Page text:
Mike: One of the many awesome things about living close to Peggy is that we can meet in person, usually at Bluebeard (an Indianapolis restaurant) to discuss the book and drown our sorrows in copious amounts of very good wine (or fruit juice, if you’re reading this in a middle school). Aside from that, most of our editing work happens over email.
If there’s a lot going on, sometimes our editing work goes back and forth weekly, but usually it takes me longer than that to finish and submit rewrites. I’m a very slow writer, to the frustration of my fans.
Tanglewood: How much of the editing process includes consideration that the wording is sensitive regarding characters’ ethnicities, sexual orientations, and other social factors?
Mike: Tons! It’s important to get that stuff right. Not, I believe, to make the book something every sensitivity reader will like—that’s propaganda, not good fiction. But it should feel authentic. At least two of the late edits were entirely focused on trying to make sure Laurissa, her father, and Agent Soufan were authentic characters—plausible Black and Muslim-Americans.
Often this is seen as a political thing—something that the left is concerned with but not the right. I wish that weren’t the case, and it shouldn’t be. Some of the villains in Surface Tension are Southern Baptists, so I included a Southern Baptist hero as well. My first goal is to tell an exciting story. But I also try not to portray any particular group as wholly heroic or villainous (because they aren’t) and to make sure every group feels authentic to the reader.
Tanglewood: Would you say that as you continue to work with the same editor over several different books the process becomes a little easier as you come to understand what they’re looking for? Please give an example.
Mike: I consider Peggy a friend and that does make everything better. There’s a lot of trust in that relationship—I know we’re working toward the same goal, creating the best book we can. However, people and processes do change, so even working with the same editor isn’t the same experience each time. For example, Surface Tension is the first time I’d worked with sensitivity readers. That changed the dynamics and length of the editorial process substantially as compared to my previous books.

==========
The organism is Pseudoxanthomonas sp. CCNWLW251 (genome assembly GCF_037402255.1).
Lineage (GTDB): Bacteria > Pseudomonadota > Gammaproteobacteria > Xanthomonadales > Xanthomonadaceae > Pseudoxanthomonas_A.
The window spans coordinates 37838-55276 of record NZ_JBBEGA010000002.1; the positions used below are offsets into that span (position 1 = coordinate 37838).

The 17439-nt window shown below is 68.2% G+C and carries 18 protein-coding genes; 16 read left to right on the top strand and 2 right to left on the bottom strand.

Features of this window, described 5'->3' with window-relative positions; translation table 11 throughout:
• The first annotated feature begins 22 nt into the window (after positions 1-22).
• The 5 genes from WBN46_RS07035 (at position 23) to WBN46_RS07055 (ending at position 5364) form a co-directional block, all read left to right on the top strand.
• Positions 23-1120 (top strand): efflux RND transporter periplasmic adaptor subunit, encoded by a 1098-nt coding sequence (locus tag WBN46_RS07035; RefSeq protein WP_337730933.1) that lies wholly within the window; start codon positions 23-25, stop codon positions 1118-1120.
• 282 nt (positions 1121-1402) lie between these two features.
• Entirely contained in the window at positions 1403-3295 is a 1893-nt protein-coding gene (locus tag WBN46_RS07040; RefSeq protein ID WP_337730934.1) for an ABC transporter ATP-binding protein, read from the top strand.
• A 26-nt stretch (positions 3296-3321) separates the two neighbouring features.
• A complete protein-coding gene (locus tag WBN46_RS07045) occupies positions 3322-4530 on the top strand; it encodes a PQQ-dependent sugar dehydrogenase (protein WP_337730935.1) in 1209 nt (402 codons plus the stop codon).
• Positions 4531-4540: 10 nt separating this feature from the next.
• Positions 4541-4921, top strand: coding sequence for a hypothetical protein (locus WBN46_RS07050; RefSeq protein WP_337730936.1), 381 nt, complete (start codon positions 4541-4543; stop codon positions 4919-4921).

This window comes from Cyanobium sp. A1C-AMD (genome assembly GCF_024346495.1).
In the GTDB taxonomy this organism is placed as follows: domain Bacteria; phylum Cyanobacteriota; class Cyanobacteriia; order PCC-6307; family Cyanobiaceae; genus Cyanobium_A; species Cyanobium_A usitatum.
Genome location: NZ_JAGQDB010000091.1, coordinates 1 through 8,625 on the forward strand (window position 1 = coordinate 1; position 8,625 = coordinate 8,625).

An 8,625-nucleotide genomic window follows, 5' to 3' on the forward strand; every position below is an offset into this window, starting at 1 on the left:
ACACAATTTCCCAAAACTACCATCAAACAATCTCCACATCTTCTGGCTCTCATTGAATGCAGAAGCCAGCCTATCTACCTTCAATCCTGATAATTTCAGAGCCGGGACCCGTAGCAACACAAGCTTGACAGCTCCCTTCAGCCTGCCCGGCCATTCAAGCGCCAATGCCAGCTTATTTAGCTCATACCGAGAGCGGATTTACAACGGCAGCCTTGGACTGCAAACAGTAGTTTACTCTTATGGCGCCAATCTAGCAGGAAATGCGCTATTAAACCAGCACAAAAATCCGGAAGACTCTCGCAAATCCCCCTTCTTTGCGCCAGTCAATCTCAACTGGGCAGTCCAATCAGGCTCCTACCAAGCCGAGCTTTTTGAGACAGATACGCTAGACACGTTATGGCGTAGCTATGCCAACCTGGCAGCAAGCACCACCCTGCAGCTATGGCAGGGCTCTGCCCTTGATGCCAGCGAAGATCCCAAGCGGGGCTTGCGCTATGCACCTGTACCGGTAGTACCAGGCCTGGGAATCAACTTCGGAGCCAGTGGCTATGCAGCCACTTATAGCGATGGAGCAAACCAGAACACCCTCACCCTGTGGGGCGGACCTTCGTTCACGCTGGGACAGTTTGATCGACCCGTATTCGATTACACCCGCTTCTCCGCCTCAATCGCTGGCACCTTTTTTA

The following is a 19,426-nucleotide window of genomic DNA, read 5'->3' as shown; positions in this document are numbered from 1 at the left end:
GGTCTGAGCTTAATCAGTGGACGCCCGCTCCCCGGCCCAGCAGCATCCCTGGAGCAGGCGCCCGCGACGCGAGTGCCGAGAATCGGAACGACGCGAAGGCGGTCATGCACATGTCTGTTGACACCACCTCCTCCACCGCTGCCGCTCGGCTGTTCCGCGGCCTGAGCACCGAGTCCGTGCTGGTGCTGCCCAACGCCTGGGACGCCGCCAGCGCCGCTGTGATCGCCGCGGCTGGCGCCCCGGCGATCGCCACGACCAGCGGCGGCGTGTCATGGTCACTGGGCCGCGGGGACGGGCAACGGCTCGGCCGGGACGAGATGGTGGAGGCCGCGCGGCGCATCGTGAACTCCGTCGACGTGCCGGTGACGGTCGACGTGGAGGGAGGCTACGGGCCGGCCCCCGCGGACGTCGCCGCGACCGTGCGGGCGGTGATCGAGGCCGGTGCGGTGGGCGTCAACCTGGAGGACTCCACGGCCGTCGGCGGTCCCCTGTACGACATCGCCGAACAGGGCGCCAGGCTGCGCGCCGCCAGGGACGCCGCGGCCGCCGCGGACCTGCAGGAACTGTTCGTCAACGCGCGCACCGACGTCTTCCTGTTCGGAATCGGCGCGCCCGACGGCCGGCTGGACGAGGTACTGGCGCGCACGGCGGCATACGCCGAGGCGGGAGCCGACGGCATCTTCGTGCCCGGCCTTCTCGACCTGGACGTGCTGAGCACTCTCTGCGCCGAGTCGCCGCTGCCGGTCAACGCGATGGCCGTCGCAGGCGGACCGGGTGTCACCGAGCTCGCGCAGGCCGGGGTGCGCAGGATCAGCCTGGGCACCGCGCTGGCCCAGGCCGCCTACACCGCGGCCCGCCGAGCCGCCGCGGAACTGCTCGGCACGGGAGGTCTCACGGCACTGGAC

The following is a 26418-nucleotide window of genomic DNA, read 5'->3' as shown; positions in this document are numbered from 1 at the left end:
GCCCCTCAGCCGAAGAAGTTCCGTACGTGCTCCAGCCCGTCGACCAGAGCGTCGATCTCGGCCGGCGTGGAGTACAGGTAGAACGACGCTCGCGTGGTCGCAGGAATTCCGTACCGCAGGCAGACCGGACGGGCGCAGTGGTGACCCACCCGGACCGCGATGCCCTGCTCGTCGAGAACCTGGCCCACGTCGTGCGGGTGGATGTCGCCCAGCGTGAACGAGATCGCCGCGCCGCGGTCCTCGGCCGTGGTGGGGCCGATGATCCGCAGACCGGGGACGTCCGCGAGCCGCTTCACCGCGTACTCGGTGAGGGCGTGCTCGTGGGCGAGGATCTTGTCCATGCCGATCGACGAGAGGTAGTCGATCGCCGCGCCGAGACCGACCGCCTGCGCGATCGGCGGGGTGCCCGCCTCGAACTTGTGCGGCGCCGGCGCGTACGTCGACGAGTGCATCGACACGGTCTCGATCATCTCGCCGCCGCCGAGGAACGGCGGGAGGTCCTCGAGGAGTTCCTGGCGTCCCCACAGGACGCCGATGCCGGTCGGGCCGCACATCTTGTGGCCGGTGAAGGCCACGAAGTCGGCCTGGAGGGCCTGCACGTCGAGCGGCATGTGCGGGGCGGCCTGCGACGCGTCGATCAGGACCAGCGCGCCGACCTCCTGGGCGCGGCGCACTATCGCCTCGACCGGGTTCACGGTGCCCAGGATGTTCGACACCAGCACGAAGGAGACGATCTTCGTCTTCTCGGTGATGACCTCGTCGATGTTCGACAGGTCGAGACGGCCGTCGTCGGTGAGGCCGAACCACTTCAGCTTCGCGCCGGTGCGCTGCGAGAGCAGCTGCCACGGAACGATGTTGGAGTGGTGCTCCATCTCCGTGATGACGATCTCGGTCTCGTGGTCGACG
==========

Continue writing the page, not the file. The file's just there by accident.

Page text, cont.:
Tanglewood: Do you ever have to rewrite or delete large sections of the text, or is it mainly tightening up the wording here and there, or fleshing out a character a bit more?
Mike: I don’t consider it a new draft unless I’ve reviewed every part of the text and made major changes. For example, when my literary agent asked me to delete Heather (she used to be Jake’s sister in Surface Tension) and transfer her role in the story to Laurissa, that changed nearly every part of the book. It meant rewriting Jake’s relationship with Laurissa’s father, and changed Jake’s relationship with his mother, as well. I always save old drafts so that I can revert to them if I don’t like the results of the rewrites, but I can only recall one time when I’ve actually done that. I brought several deleted chapters of Sunrise back into the text late in the process of editing that book.
Tanglewood: What’s your least favorite part of the editing process?
Mike: The moment when I think I’m done and find out that I’m not. It’s also a good part of the process because it almost always leads to a better book. But it’s good in the same way that having a shard of glass ripped out of your foot is good (I’ve experienced this recently, unfortunately). It hurts like the dickens for a bit, but the result is well worth the pain.